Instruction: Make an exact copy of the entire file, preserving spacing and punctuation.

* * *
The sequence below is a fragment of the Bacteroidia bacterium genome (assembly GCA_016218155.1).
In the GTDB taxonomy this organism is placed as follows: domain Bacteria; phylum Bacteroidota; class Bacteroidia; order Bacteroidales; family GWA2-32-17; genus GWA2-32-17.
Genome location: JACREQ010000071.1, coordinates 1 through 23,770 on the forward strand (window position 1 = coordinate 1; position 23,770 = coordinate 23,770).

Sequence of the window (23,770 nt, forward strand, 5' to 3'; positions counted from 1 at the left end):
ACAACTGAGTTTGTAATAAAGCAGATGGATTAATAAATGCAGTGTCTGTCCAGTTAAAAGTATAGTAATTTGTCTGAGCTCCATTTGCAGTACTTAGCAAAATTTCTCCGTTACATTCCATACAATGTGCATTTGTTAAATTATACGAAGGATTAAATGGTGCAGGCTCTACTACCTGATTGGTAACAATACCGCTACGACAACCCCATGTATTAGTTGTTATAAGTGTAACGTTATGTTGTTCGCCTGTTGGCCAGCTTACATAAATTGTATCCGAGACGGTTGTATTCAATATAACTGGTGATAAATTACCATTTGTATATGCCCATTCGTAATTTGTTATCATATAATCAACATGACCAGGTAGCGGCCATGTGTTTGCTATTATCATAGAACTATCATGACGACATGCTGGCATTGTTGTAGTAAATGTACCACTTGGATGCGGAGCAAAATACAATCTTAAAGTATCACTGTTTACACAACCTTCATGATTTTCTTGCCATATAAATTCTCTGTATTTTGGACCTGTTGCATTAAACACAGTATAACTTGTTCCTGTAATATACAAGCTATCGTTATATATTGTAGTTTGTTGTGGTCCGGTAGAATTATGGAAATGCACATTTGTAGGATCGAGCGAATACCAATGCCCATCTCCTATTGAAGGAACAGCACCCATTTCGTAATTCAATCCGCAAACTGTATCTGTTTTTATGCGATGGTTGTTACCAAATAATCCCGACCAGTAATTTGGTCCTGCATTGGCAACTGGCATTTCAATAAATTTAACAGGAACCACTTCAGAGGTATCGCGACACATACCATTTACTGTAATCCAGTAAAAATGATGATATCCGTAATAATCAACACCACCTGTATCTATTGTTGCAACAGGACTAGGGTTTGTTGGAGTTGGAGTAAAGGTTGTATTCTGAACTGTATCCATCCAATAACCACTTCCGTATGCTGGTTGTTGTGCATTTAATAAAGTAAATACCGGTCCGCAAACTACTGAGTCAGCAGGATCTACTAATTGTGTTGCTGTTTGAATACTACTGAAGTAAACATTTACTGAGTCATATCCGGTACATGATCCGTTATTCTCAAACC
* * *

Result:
The sequence below is a fragment of the Bacteroidia bacterium genome (assembly GCA_016218155.1).
In the GTDB taxonomy this organism is placed as follows: domain Bacteria; phylum Bacteroidota; class Bacteroidia; order Bacteroidales; family GWA2-32-17; genus GWA2-32-17.
Genome location: JACREQ010000071.1, coordinates 1 through 23,770 on the forward strand (window position 1 = coordinate 1; position 23,770 = coordinate 23,770).

Sequence of the window (23,770 nt, forward strand, 5' to 3'; positions counted from 1 at the left end):
ACAACTGAGTTTGTAATAAAGCAGATGGATTAATAAATGCAGTGTCTGTCCAGTTAAAAGTATAGTAATTTGTCTGAGCTCCATTTGCAGTACTTAGCAAAATTTCTCCGTTACATTCCATACAATGTGCATTTGTTAAATTATACGAAGGATTAAATGGTGCAGGCTCTACTACCTGATTGGTAACAATACCGCTACGACAACCCCATGTATTAGTTGTTATAAGTGTAACGTTATGTTGTTCGCCTGTTGGCCAGCTTACATAAATTGTATCCGAGACGGTTGTATTCAATATAACTGGTGATAAATTACCATTTGTATATGCCCATTCGTAATTTGTTATCATATAATCAACATGACCAGGTAGCGGCCATGTGTTTGCTATTATCATAGAACTATCATGACGACATGCTGGCATTGTTGTAGTAAATGTACCACTTGGATGCGGAGCAAAATACAATCTTAAAGTATCACTGTTTACACAACCTTCATGATTTTCTTGCCATATAAATTCTCTGTATTTTGGACCTGTTGCATTAAACACAGTATAACTTGTTCCTGTAATATACAAGCTATCGTTATATATTGTAGTTTGTTGTGGTCCGGTAGAATTATGGAAATGCACATTTGTAGGATCGAGCGAATACCAATGCCCATCTCCTATTGAAGGAACAGCACCCATTTCGTAATTCAATCCGCAAACTGTATCTGTTTTTATGCGATGGTTGTTACCAAATAATCCCGACCAGTAATTTGGTCCTGCATTGGCAACTGGCATTTCAATAAATTTAACAGGAACCACTTCAGAGGTATCGCGACACATACCATTTACTGTAATCCAGTAAAAATGATGATATCCGTAATAATCAACACCACCTGTATCTATTGTTGCAACAGGACTAGGGTTTGTTGGAGTTGGAGTAAAGGTTGTATTCTGAACTGTATCCATCCAATAACCACTTCCGTATGCTGGTTGTTGTGCATTTAATAAAGTAAATACCGGTCCGCAAACTACTGAGTCAGCAGGATCTACTAATTGTGTTGCTGTTTGAATACTACTGAAGTAAACATTTACTGAGTCATATCCGGTACATGATCCGTTATTCTCAAACC